Zim's SA-owned banks profitable despite bleak economy | Fin24

Zim's SA-owned banks profitable despite bleak economy

Aug 27 2015 11:54
Malcom Sharara

Harare - South African-owned banks in Zimbabwe have continued to report profits, despite their highly challenging operating environment.

According to results released on Thursday, Standard Bank [JSE:SBK] unit Stanbic Bank reported a 10% growth in profit after tax to US$10.5m for the half-year ended June 30 2015.

Stanbic's total income was up 16.6% to $43.3m, while operating expenses grew at a much lower rate of 5.2% to $25.1m.

CABS, owned by Old Mutual [JSE:OML], also reported a surplus of $10.6m for the six months ended June 30 2015, up from $7.2m prior year comparative. Total income was up 21.43% to $39.4m. Comparatively, operating expenses rose by 6% to $26.7m.  

Regional commercial bank Ecobank reported a $1.6m profit for the half-year ended June 30 2015, from a profit of $839 000 prior year comparative.  

Assets for the bank rose 23% to $194.5m, with loans growing by 10% to $140.8m. Deposits for the period grew by 29% to $130.1m.

Local banks also profitable

Profitability was however not confined to foreign-owned banks, as local banks also reported profits for the period under review.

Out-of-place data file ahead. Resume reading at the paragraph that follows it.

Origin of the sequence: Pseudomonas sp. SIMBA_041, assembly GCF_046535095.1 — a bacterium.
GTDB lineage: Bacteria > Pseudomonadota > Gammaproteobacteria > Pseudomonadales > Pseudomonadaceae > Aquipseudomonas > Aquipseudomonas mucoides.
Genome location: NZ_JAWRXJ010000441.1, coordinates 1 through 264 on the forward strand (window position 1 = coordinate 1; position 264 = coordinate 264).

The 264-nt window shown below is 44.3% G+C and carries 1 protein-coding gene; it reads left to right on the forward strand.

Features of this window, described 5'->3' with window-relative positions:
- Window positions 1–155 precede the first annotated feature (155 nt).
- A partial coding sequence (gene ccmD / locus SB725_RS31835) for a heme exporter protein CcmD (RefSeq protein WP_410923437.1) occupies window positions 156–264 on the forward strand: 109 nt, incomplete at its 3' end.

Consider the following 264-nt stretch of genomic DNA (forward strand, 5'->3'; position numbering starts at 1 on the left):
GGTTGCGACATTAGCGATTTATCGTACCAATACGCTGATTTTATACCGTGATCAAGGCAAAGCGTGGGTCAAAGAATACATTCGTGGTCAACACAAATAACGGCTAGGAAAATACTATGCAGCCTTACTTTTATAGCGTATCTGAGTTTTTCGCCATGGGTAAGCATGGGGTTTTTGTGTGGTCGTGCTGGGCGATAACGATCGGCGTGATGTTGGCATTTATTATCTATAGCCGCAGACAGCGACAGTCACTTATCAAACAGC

State-owned POSB posted a $5.4m profit for the half-year ended June 30 2015, up from a loss of $340 288 prior year comparative. Profitability was achieved after the bank recorded growth in total income while expenses came down.

ZB Financial Holdings, another state-owned bank, returned to profitability for the six months ended June 30 2015. Profit for the period amounted to $4.95m, up from a loss of $1.34m prior year comparative. Profitability for the period under review was buoyed by a 19% drop in expenses to $23.45m, following the group’s restructuring in the 2014 financial year.

Private-owned NMBZ Holdings reported a pleasing set of results for the half-year ended June 30 2015, with 128% growth in profit for the period to $3.16m.

Commenting on the results, management at NMBZ said they were achieved under a difficult operating and economic environment.

Going forward, Stanbic chairperson Stanford Moyo said the sustainability of a growth trajectory will require internationally accepted economic reforms and tapping into international capital reserves to meet the country’s capital requirements.

“However, no solid progress has been made, thus rendering a bleak outlook for the economy,” said Moyo.



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